Days 20 and 21 – Aaron Ring Returns to Court in Fairbanks Four Case

Days 20 and 21

ring, aaron on standAaron Ring was the star witness in two days of testimony characterized by a long cross-examination heavy on video and audio from the original case.

Ring, the lead detective during the original investigation, has come under severe scrutiny during the hearings in the proceedings the Fairbanks Four hope will lead to their exoneration. A former FBI agent testified that Ring used improper interrogation techniques and failed to investigate the murder properly. Two cold case Alaska State troopers who investigated directly under the prosecutor Adrienne Bachman turned on the state and provided damning testimony. The troopers criticized ring’s work as well, and were especially critical of the aggressive prolonged interrogations of alibi witnesses. The three weeks that preceded Ring’s testimony not only undermined his original work but painted a picture of an investigation so off track that it reinforced the long-held belief by Fairbanks Four supporters that the wrongful conviction was a result of misconduct, fraud, and corruption as opposed to error.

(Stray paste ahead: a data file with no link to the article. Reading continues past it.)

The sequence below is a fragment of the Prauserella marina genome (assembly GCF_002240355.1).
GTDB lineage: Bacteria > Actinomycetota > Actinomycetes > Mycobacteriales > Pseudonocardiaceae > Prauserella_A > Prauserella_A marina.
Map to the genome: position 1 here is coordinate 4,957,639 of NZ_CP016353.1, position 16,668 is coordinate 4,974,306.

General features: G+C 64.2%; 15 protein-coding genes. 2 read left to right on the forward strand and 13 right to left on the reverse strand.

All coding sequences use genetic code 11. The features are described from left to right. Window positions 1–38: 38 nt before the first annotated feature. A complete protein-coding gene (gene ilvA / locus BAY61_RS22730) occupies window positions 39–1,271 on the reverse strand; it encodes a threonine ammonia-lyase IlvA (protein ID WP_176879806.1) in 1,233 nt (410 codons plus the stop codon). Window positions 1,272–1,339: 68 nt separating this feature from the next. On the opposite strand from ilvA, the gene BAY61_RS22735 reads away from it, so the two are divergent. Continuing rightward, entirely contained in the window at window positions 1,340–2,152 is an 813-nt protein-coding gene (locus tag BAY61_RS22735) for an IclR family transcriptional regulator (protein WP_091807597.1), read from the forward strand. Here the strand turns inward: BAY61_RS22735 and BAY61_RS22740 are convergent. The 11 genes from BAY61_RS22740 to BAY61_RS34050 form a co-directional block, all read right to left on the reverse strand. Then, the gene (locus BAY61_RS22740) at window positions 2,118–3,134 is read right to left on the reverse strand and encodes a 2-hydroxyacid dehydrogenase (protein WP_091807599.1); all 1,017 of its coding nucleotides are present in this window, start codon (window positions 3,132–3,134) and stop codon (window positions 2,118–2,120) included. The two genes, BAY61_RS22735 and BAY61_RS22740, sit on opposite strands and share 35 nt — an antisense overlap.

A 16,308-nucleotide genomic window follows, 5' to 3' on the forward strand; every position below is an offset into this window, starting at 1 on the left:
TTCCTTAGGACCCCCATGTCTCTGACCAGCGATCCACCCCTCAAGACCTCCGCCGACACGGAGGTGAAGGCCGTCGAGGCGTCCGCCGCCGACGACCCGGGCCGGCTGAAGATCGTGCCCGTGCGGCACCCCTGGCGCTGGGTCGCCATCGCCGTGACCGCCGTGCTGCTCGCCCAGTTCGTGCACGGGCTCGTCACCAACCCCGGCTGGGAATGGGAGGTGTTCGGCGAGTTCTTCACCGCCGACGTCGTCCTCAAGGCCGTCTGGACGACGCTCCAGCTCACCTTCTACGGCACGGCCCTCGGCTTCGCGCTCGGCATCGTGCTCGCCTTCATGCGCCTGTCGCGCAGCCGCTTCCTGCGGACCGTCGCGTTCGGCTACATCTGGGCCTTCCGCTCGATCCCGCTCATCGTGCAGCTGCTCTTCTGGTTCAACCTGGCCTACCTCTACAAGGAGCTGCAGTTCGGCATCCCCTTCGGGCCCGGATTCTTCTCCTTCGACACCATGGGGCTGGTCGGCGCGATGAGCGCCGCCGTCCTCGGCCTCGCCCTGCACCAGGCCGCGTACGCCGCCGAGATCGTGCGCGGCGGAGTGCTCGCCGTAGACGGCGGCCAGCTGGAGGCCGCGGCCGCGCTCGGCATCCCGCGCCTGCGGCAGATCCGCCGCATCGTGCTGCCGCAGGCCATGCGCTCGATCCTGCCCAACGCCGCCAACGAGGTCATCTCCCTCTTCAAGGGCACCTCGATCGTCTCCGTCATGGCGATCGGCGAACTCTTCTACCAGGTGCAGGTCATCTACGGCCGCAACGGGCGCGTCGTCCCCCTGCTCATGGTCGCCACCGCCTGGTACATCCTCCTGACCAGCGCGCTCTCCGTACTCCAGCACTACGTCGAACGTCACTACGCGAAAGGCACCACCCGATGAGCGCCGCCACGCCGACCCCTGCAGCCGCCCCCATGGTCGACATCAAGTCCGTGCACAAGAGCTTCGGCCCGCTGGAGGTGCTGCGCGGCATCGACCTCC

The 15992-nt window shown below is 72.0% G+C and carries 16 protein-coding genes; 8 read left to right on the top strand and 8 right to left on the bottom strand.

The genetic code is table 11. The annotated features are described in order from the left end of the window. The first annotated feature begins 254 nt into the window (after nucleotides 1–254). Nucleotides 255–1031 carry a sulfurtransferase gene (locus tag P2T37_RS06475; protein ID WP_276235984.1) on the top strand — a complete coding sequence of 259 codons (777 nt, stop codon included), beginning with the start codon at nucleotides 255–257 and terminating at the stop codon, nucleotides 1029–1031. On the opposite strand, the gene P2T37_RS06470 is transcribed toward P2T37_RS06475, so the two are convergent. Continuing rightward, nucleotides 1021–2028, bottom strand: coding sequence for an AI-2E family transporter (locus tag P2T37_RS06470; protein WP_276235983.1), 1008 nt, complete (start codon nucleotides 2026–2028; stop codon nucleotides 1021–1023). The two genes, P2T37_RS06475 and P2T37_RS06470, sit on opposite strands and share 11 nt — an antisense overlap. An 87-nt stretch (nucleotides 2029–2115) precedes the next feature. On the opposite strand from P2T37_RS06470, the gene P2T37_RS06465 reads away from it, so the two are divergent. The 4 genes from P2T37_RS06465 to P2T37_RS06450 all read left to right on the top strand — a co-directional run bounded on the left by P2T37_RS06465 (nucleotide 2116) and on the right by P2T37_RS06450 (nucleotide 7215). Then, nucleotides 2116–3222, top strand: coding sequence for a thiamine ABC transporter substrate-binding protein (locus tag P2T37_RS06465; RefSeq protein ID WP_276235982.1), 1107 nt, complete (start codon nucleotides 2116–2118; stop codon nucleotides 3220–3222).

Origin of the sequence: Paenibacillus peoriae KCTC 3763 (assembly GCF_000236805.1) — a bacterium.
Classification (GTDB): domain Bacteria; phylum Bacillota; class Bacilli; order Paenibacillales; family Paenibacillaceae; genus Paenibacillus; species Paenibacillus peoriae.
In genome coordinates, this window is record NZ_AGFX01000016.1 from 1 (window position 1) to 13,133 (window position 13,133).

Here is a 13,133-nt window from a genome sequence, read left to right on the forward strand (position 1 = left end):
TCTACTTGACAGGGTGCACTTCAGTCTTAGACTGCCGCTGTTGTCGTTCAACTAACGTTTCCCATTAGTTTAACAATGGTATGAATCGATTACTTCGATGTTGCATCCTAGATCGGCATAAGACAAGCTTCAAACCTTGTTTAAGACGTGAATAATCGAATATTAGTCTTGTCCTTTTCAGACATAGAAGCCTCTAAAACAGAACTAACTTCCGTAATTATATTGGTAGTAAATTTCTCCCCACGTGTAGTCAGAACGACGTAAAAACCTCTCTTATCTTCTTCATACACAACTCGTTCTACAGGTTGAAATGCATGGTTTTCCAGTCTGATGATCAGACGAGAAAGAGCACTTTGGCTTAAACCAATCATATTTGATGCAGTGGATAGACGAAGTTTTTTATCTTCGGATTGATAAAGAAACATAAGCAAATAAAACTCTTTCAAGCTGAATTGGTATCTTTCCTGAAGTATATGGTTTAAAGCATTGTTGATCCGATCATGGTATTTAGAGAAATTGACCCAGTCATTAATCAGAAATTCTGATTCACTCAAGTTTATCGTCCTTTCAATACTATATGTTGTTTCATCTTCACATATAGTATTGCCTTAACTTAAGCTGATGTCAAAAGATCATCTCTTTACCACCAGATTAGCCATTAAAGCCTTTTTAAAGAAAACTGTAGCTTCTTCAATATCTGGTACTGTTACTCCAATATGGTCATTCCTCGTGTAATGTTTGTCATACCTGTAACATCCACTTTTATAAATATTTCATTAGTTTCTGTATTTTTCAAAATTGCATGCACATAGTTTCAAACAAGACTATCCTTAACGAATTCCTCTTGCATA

Ring took the stand to defend his work. He testified that he remained confident in the quality of the investigation, and that he was a calm and patient man who kept a respectful demeanor while questioning suspects or witnesses. He reiterated that he was sure he had the right people, based on the information he gained in interrogation, and specific clues. Eugene Vent, he reminded the court, admitted to having gum. An unopened pack of gum was also found at the crime scene. Ring admitted to using “portions” of the Reid Method, and generally insisted that his demeanor had been nonthreatening and that the children being interviewed had supplied him the information.